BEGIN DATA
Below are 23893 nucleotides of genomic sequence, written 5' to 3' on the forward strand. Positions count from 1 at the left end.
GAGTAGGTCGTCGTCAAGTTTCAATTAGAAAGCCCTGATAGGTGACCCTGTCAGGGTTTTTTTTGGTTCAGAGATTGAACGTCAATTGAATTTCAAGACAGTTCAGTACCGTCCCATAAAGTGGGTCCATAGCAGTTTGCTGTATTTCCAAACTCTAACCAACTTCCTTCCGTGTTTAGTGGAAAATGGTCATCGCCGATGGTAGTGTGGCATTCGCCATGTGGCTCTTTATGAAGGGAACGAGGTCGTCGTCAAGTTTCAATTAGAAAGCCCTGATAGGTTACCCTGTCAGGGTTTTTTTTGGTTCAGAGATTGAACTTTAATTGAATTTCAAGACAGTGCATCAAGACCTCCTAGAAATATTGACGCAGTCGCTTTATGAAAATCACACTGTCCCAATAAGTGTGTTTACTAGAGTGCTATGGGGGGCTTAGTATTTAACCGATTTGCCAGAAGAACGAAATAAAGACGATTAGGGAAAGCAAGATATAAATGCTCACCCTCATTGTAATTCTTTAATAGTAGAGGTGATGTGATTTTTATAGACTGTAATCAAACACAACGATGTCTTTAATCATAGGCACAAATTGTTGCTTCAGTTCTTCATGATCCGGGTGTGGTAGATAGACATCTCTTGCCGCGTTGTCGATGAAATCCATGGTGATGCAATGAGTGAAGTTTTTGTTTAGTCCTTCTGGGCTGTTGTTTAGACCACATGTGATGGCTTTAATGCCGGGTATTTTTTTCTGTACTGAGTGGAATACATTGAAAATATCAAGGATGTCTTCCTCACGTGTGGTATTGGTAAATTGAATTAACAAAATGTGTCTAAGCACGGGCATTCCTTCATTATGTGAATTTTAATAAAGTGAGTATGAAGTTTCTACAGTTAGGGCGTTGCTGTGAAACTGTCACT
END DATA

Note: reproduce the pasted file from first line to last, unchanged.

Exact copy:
Below are 23893 nucleotides of genomic sequence, written 5' to 3' on the forward strand. Positions count from 1 at the left end.
GAGTAGGTCGTCGTCAAGTTTCAATTAGAAAGCCCTGATAGGTGACCCTGTCAGGGTTTTTTTTGGTTCAGAGATTGAACGTCAATTGAATTTCAAGACAGTTCAGTACCGTCCCATAAAGTGGGTCCATAGCAGTTTGCTGTATTTCCAAACTCTAACCAACTTCCTTCCGTGTTTAGTGGAAAATGGTCATCGCCGATGGTAGTGTGGCATTCGCCATGTGGCTCTTTATGAAGGGAACGAGGTCGTCGTCAAGTTTCAATTAGAAAGCCCTGATAGGTTACCCTGTCAGGGTTTTTTTTGGTTCAGAGATTGAACTTTAATTGAATTTCAAGACAGTGCATCAAGACCTCCTAGAAATATTGACGCAGTCGCTTTATGAAAATCACACTGTCCCAATAAGTGTGTTTACTAGAGTGCTATGGGGGGCTTAGTATTTAACCGATTTGCCAGAAGAACGAAATAAAGACGATTAGGGAAAGCAAGATATAAATGCTCACCCTCATTGTAATTCTTTAATAGTAGAGGTGATGTGATTTTTATAGACTGTAATCAAACACAACGATGTCTTTAATCATAGGCACAAATTGTTGCTTCAGTTCTTCATGATCCGGGTGTGGTAGATAGACATCTCTTGCCGCGTTGTCGATGAAATCCATGGTGATGCAATGAGTGAAGTTTTTGTTTAGTCCTTCTGGGCTGTTGTTTAGACCACATGTGATGGCTTTAATGCCGGGTATTTTTTTCTGTACTGAGTGGAATACATTGAAAATATCAAGGATGTCTTCCTCACGTGTGGTATTGGTAAATTGAATTAACAAAATGTGTCTAAGCACGGGCATTCCTTCATTATGTGAATTTTAATAAAGTGAGTATGAAGTTTCTACAGTTAGGGCGTTGCTGTGAAACTGTCACT